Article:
Talk a Walk on the Tourist’s Side

Over the summer I met an American called Max who seems to know everything. I say that in part because despite living in my current flat for six months he seemed to be able to find new events, shows, bars, and restaurants around every corner. After spending a day wandering about a dog show/food festival/gig and ending up at a bar including an indoor skate park with him and his girlfriend I think I figured out his secret. Being recent newcomers to London they’d decided every weekend they’d plan an event. Something, anything, different to just entirely change the script for a full day. I realised that in losing this tourist outlook in my own area, in part due to the pressures of lockdown and in part due to the full time nature of SCA I’d missed the wonderful chaos that permeated every street. 

The willingness to try every new food stand when the opportunity arose instead of just grabbing a meal deal on the run to somewhere else or catching films I’d never usually see became part of my new routine. I realised I could get three pound tickets to any film at the BFI and with membership I could get six pound tickets to most films at the Prince Charles Cinema behind Leicester Square. So I spent a week of the summer trying everything I could possibly find. I saw nine movies in four days, found three new restaurants, visited a Canadian sports bar and ended up singing sea shanties under UV lights with a house of lovely Australians at 3am in Acton.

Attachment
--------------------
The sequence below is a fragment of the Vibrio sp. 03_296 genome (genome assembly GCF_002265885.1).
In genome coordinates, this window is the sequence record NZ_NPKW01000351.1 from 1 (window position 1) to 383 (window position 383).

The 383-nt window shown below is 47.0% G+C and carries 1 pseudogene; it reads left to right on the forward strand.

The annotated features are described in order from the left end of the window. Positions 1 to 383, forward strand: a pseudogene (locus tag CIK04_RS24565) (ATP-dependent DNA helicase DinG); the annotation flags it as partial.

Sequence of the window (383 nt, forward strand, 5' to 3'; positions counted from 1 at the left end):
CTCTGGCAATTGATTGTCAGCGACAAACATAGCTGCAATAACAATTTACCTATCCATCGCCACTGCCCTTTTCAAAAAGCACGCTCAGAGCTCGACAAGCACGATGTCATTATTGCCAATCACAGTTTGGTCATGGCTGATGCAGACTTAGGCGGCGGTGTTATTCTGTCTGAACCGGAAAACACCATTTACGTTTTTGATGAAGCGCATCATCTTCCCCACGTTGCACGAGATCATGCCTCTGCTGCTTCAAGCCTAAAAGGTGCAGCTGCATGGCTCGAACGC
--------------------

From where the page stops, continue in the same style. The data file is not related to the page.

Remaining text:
After such a hectic week I sat down on a Sunday and took stock of things. While intensely enjoyable such a schedule was not practical in the long term given the compressed schedule of term. Instead, I decided it was the attitude that had led me that week that was the truly important takeaway rather than the events themselves. The willingness to read outside my comfort zone as a matter of course, visit exhibitions I would never have given a second thought to, even something as mundane as finding a new pop up to get lunch every few days. These little steps outside of the routine that I’d slipped into during lockdown not only brought me a refreshing change, they also pushed me to build up a far better store of experiences to draw on when I next strapped myself into the bullet train that is the SCA. The old joke about London is that anybody who lives there has never actually seen most of what a tourist visits in a short holiday and I think it holds true. We all get comfortable in our routines, no matter how esoteric they may appear, and perhaps just taking a different turn on the way home and seeing the city with the eyes of a tourist every now and then can help us all while away the increasingly grey winter months of the year. You never know you might even enjoy it. 


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